m_pOwner in this code is the enemy fish object. It owns an instance of this class to let this class manage the state transitions. From here you can go back to your previous state, to the next, or to another state.


This pointer is a member of EnemyFishObject.h and it will be used to call the functions in the state machine. It would only need to call the state machine’s Update function. There it will execute both the global state (probably looking for the conditions to go to “tie shoelace state” or “go to bathroom state”) and the current state, set in the enemy’s constructor. In this project it would be idle state. When this is done, the actual states execute functions the enemy stores and changes the current state to another from within them selves. The next state uses other functions in the enemy class and changes states when it is time to etc.


As you can see my Idle state is not much right now, but you can see there are functions to enter the state and execute AI-logics and an exit function. You can also see its Singleton instance at the bottom.

So why am I doing all this? I want to make not only an FSM, but also one I can use in other projects without changing very much or doing a completely new one. It is also much more efficient to use this way for an enemy AI than to have everything in its update function. Also much easier to add new behaviors and easier to read once comfortable with it.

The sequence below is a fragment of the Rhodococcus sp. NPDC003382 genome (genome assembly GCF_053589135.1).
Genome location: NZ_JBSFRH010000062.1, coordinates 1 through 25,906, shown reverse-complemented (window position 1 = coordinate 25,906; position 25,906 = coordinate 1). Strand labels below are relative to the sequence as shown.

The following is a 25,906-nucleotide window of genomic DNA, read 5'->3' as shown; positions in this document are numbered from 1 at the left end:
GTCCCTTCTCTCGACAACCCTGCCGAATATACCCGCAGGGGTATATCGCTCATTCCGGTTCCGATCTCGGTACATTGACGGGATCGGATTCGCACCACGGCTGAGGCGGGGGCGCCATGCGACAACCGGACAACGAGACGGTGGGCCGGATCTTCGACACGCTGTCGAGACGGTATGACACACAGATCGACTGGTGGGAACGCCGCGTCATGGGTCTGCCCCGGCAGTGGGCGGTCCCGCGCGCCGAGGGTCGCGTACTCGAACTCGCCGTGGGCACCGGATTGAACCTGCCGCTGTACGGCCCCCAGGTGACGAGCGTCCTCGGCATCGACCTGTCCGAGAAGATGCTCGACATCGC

I apologize for this incomplete post but the artifact is not yet completed. I thought this would be better to blog about than various fixes in the program, very important fixes and great teamwork, but this is the artifact I am working on. I just wished I could have started this earlier so that my weekend and the rest of my waking hours would not go into this artifact.


One thought on “Artifact 4 – State Machine

  1. Hello.

    First I’d like to point out that it only says that you have to write about an artifact that you’ve worked on this week, and not necessarily a finished one, so don’t worry about that.
    Otherwise the post is well-written and you clearly explain what you did, how you did it and even why you did it (“one I can use in other projects without changing very much or doing a completely new one.”).
    Also, another reason why you should implement things that may or may not actually be needed is to learn, which is why we’re here right?

    You did the enemies AI(states) in a completely different way than I did, meaning I learned quite a bit and got some new views about how it could be done.
    I think it’s cool that you make the states into their own objects and have different methods with a pointer to the enemy-object that it will affect, it seems like a really clean way to do the different states, but wouldn’t it also make it harder if the states have to communicate between each other to, for example, decide if a state is allowed to go into?

    One thing though, I don’t think it stops memory leaks if you make the objects static, if you don’t delete all the new’s there will still be leaks.

    Also, nothing says that you can’t blog about more than one thing, as long as you have at least 400 words about one artifact you can just keep going with other things if you want to.

    Good luck with your project and keep up the good work!
    // William